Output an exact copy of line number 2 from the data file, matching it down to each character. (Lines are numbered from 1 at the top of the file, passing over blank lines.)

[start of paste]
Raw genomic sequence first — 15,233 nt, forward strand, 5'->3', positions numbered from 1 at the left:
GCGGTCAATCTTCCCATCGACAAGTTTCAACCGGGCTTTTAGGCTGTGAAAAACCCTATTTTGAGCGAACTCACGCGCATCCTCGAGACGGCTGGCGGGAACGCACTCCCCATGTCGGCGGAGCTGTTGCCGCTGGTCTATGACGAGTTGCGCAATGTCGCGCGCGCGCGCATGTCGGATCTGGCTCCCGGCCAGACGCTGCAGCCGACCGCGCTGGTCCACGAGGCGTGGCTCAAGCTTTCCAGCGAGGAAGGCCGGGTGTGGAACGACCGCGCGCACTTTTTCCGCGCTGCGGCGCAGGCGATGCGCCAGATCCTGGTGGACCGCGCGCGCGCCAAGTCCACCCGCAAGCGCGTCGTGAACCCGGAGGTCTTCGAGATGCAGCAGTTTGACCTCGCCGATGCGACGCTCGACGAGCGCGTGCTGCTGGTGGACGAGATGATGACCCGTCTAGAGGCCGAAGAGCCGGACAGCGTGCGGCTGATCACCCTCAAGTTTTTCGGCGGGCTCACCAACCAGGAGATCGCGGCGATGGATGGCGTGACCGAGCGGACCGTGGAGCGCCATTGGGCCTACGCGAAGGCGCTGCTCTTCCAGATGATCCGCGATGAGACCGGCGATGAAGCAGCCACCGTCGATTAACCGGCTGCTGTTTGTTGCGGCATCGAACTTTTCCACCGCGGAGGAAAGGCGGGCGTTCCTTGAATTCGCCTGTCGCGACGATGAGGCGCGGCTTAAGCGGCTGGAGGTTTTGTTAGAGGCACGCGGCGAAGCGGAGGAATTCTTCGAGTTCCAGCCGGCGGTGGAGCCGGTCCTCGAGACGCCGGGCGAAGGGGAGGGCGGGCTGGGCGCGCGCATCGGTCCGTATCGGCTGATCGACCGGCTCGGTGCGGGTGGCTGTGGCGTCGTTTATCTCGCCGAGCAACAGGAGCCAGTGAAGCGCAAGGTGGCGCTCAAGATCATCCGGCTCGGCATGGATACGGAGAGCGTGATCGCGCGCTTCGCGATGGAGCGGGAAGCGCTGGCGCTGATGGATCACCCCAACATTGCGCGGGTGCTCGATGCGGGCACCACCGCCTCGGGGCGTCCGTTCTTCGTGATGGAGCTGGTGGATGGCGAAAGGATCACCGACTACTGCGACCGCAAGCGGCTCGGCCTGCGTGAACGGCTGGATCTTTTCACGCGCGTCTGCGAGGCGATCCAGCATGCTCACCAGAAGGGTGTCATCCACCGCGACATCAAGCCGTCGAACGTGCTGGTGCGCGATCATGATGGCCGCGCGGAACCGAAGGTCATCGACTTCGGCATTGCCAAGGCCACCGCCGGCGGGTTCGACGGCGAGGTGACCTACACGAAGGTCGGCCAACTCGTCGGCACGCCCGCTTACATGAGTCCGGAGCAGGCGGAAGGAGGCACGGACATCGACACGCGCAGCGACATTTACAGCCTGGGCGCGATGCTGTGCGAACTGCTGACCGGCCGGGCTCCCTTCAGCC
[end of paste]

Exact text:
GCGGTCAATCTTCCCATCGACAAGTTTCAACCGGGCTTTTAGGCTGTGAAAAACCCTATTTTGAGCGAACTCACGCGCATCCTCGAGACGGCTGGCGGGAACGCACTCCCCATGTCGGCGGAGCTGTTGCCGCTGGTCTATGACGAGTTGCGCAATGTCGCGCGCGCGCGCATGTCGGATCTGGCTCCCGGCCAGACGCTGCAGCCGACCGCGCTGGTCCACGAGGCGTGGCTCAAGCTTTCCAGCGAGGAAGGCCGGGTGTGGAACGACCGCGCGCACTTTTTCCGCGCTGCGGCGCAGGCGATGCGCCAGATCCTGGTGGACCGCGCGCGCGCCAAGTCCACCCGCAAGCGCGTCGTGAACCCGGAGGTCTTCGAGATGCAGCAGTTTGACCTCGCCGATGCGACGCTCGACGAGCGCGTGCTGCTGGTGGACGAGATGATGACCCGTCTAGAGGCCGAAGAGCCGGACAGCGTGCGGCTGATCACCCTCAAGTTTTTCGGCGGGCTCACCAACCAGGAGATCGCGGCGATGGATGGCGTGACCGAGCGGACCGTGGAGCGCCATTGGGCCTACGCGAAGGCGCTGCTCTTCCAGATGATCCGCGATGAGACCGGCGATGAAGCAGCCACCGTCGATTAACCGGCTGCTGTTTGTTGCGGCATCGAACTTTTCCACCGCGGAGGAAAGGCGGGCGTTCCTTGAATTCGCCTGTCGCGACGATGAGGCGCGGCTTAAGCGGCTGGAGGTTTTGTTAGAGGCACGCGGCGAAGCGGAGGAATTCTTCGAGTTCCAGCCGGCGGTGGAGCCGGTCCTCGAGACGCCGGGCGAAGGGGAGGGCGGGCTGGGCGCGCGCATCGGTCCGTATCGGCTGATCGACCGGCTCGGTGCGGGTGGCTGTGGCGTCGTTTATCTCGCCGAGCAACAGGAGCCAGTGAAGCGCAAGGTGGCGCTCAAGATCATCCGGCTCGGCATGGATACGGAGAGCGTGATCGCGCGCTTCGCGATGGAGCGGGAAGCGCTGGCGCTGATGGATCACCCCAACATTGCGCGGGTGCTCGATGCGGGCACCACCGCCTCGGGGCGTCCGTTCTTCGTGATGGAGCTGGTGGATGGCGAAAGGATCACCGACTACTGCGACCGCAAGCGGCTCGGCCTGCGTGAACGGCTGGATCTTTTCACGCGCGTCTGCGAGGCGATCCAGCATGCTCACCAGAAGGGTGTCATCCACCGCGACATCAAGCCGTCGAACGTGCTGGTGCGCGATCATGATGGCCGCGCGGAACCGAAGGTCATCGACTTCGGCATTGCCAAGGCCACCGCCGGCGGGTTCGACGGCGAGGTGACCTACACGAAGGTCGGCCAACTCGTCGGCACGCCCGCTTACATGAGTCCGGAGCAGGCGGAAGGAGGCACGGACATCGACACGCGCAGCGACATTTACAGCCTGGGCGCGATGCTGTGCGAACTGCTGACCGGCCGGGCTCCCTTCAGCC